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Int J Immunopathol Pharmacol. 2012 Oct-Dec;25(4):945-53.

Combined blockade of AKT/mTOR pathway inhibits growth of human hemangioma via downregulation of proliferating cell nuclear antigen.

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1
Department of General Surgery, Shanghai Jiaotong University School of Medicine, Shanghai, China.

Abstract

Protein kinase B (AKT)/mammalian target of rapamycin (mTOR) signaling pathway plays a crucial role in the tumorigenesis and progression of multiple tumors, and has been shown to be important therapeutic targets for cancer. The present study aimed to explore the role and molecular mechanisms of AKT/mTOR pathway in human hemangioma (HA). Twenty-five cases of human HA tissues were collected. The expression of AKT, mTOR and proliferating cell nuclear antigen (PCNA) proteins was evaluated using semi-quantitative immunohistochemistry in biopsy samples in different phases of HA. AKT/mTOR pathway was blocked by recombinant small hairpin RNA adenovirus vector rAd5-AKT+mTOR (rAd5-Am), used for infecting proliferating phase HA-derived endothelial cells (HDEC). The expression of AKT, mTOR and PCNA was detected by Real-time PCR and Western blot assays. Cell proliferative activities were determined by MTT assay, and cell cycle distribution and apoptosis were analyzed by flow cytometry. As a consequence, the expression of AKT, mTOR and PCNA was significantly increased in proliferative phase HA, while that was decreased in involutive phase. Combined blockade of AKT/mTOR pathway by rAd5-Am diminished cell proliferative activities, and induced cell apoptosis and cycle arrest with the decreased expression of AKT, mTOR and PCNA in proliferative phase HDEC. In conclusion, the activity of AKT/mTOR pathway was increased in proliferative phase HA, while it was decreased in involutive phase. Combined blockade of AKT/mTOR pathway might suppress cell proliferation via down-regulation of PCNA expression, and induce apoptosis and cycle arrest in proliferative phase HDEC, suggesting that AKT/mTOR pathway might represent the important therapeutic targets for human HA.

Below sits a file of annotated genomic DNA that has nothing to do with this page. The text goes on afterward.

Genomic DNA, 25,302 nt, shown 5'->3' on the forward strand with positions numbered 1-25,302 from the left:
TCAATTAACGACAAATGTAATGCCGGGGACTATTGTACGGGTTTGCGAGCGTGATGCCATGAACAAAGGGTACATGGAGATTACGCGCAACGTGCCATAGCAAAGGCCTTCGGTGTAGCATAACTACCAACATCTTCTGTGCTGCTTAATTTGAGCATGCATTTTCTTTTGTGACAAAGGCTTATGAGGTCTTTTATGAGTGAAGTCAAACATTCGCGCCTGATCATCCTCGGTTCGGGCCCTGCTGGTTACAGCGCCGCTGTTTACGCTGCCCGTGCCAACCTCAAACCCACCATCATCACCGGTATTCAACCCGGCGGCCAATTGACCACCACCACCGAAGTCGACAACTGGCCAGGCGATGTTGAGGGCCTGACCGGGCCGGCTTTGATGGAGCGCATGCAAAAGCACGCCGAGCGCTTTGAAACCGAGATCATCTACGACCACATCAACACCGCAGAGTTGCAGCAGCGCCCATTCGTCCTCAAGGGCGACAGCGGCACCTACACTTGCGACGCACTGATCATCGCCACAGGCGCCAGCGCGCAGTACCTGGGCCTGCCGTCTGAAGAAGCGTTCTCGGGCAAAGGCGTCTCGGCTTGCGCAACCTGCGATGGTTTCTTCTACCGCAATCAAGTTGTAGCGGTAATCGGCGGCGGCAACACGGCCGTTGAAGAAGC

PMID:
23298485
DOI:
10.1177/039463201202500412
[Indexed for MEDLINE]
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